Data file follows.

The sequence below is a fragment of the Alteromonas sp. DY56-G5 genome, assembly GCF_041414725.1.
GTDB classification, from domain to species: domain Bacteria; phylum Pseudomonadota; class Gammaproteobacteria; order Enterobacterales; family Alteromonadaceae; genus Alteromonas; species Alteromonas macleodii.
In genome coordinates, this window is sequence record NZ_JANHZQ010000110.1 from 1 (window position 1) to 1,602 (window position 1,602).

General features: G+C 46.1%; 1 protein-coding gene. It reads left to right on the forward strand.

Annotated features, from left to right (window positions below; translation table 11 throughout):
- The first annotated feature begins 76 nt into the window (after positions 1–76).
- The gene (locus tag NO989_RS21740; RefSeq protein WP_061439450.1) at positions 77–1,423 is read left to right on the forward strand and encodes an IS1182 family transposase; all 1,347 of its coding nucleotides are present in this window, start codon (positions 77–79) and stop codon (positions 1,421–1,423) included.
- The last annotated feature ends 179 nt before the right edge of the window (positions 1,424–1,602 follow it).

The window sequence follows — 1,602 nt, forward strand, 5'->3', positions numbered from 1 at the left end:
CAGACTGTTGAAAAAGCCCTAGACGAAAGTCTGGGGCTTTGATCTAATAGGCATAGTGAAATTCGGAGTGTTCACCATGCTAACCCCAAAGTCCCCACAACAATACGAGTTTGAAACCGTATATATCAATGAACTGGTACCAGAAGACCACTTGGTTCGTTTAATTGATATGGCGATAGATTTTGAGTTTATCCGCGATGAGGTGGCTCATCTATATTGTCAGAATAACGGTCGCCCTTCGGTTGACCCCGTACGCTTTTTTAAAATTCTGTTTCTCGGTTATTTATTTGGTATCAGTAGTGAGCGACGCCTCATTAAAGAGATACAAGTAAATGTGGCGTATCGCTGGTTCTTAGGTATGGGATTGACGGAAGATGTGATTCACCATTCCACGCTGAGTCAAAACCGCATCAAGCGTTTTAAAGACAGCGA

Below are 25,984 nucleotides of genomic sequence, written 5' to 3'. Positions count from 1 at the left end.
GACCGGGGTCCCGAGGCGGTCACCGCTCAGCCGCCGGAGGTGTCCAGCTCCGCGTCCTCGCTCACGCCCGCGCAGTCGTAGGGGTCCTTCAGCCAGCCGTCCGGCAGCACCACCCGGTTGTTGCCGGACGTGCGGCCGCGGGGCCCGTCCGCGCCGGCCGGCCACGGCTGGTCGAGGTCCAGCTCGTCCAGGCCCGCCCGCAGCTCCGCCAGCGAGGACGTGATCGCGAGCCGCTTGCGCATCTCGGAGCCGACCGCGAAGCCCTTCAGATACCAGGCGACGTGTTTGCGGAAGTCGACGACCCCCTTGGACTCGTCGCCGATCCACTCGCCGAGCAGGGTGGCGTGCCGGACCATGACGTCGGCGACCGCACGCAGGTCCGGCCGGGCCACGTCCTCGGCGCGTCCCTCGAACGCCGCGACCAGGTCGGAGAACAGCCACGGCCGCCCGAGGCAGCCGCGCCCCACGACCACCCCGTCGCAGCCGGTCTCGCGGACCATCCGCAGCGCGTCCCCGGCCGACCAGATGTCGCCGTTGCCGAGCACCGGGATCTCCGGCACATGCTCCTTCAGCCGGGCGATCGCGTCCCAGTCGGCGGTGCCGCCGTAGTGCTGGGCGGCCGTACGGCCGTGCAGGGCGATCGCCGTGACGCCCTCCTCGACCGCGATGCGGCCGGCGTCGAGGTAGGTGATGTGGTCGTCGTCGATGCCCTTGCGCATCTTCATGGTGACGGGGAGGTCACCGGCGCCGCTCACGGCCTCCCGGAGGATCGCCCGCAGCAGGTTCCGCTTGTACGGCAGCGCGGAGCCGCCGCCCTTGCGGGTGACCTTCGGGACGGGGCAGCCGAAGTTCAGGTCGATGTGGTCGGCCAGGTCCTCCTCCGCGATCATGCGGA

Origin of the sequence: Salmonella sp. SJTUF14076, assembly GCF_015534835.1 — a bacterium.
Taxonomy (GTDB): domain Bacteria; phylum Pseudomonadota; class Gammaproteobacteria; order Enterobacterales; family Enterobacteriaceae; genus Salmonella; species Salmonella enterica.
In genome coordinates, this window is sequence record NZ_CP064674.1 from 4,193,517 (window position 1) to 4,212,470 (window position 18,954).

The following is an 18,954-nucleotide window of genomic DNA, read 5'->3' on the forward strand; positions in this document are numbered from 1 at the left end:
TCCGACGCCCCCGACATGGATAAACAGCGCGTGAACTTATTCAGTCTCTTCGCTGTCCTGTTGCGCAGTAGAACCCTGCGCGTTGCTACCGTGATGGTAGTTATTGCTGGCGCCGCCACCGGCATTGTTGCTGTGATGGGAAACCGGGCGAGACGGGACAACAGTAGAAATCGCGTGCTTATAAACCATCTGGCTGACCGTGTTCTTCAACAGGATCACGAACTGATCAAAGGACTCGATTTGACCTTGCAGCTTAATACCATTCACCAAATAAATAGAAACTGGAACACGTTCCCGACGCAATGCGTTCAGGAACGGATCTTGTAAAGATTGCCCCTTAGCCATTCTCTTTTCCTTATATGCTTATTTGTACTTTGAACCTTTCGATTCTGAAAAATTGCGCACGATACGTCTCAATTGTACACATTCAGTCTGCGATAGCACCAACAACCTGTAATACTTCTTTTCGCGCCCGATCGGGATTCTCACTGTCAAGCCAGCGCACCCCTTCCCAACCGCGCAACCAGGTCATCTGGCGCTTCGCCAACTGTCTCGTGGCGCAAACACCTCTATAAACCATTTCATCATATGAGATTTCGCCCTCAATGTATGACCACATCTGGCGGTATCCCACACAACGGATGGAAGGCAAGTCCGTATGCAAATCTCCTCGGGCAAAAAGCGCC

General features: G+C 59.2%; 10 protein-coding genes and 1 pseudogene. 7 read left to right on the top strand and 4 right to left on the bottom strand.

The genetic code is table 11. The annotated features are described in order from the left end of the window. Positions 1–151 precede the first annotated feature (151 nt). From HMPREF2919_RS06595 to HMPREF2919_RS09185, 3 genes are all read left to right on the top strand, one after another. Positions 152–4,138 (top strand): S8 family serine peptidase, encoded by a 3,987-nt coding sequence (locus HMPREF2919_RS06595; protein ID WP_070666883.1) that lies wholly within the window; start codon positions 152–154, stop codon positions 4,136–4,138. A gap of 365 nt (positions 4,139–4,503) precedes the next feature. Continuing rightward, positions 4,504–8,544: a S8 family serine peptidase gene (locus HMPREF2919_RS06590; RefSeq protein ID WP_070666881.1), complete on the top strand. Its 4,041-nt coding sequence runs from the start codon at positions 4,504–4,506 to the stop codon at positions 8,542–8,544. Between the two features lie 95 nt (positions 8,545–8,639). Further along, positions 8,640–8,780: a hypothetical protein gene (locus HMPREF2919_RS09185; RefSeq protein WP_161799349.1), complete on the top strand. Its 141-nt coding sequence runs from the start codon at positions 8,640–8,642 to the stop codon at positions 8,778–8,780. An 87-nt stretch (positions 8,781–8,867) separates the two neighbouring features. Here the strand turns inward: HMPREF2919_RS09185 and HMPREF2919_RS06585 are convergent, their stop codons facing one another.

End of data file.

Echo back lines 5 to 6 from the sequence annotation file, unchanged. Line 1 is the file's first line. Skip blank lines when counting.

Annotated features, from left to right (window positions below; translation table 11 throughout):
- The first annotated feature begins 76 nt into the window (after positions 1–76).